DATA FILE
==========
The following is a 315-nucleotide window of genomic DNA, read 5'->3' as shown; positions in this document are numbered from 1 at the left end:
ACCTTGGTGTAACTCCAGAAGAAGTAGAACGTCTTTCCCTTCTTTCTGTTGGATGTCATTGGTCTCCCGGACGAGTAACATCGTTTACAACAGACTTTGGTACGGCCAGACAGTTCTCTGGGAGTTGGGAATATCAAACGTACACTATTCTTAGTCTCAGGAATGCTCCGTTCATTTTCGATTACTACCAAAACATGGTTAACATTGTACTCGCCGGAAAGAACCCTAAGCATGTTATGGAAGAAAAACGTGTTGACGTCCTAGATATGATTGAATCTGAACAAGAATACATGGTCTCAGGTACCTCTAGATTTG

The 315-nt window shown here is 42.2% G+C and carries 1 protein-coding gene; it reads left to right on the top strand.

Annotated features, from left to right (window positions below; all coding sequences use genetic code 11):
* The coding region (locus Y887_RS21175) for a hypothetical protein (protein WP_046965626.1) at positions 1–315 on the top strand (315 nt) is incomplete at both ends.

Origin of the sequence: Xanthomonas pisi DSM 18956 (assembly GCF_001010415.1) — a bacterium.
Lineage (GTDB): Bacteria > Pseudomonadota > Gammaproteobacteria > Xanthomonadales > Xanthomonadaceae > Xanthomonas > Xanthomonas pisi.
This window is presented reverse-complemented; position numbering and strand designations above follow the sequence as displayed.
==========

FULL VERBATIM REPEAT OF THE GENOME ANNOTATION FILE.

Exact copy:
The following is a 315-nucleotide window of genomic DNA, read 5'->3' as shown; positions in this document are numbered from 1 at the left end:
ACCTTGGTGTAACTCCAGAAGAAGTAGAACGTCTTTCCCTTCTTTCTGTTGGATGTCATTGGTCTCCCGGACGAGTAACATCGTTTACAACAGACTTTGGTACGGCCAGACAGTTCTCTGGGAGTTGGGAATATCAAACGTACACTATTCTTAGTCTCAGGAATGCTCCGTTCATTTTCGATTACTACCAAAACATGGTTAACATTGTACTCGCCGGAAAGAACCCTAAGCATGTTATGGAAGAAAAACGTGTTGACGTCCTAGATATGATTGAATCTGAACAAGAATACATGGTCTCAGGTACCTCTAGATTTG

The 315-nt window shown here is 42.2% G+C and carries 1 protein-coding gene; it reads left to right on the top strand.

Annotated features, from left to right (window positions below; all coding sequences use genetic code 11):
* The coding region (locus Y887_RS21175) for a hypothetical protein (protein WP_046965626.1) at positions 1–315 on the top strand (315 nt) is incomplete at both ends.

Origin of the sequence: Xanthomonas pisi DSM 18956 (assembly GCF_001010415.1) — a bacterium.
Lineage (GTDB): Bacteria > Pseudomonadota > Gammaproteobacteria > Xanthomonadales > Xanthomonadaceae > Xanthomonas > Xanthomonas pisi.
This window is presented reverse-complemented; position numbering and strand designations above follow the sequence as displayed.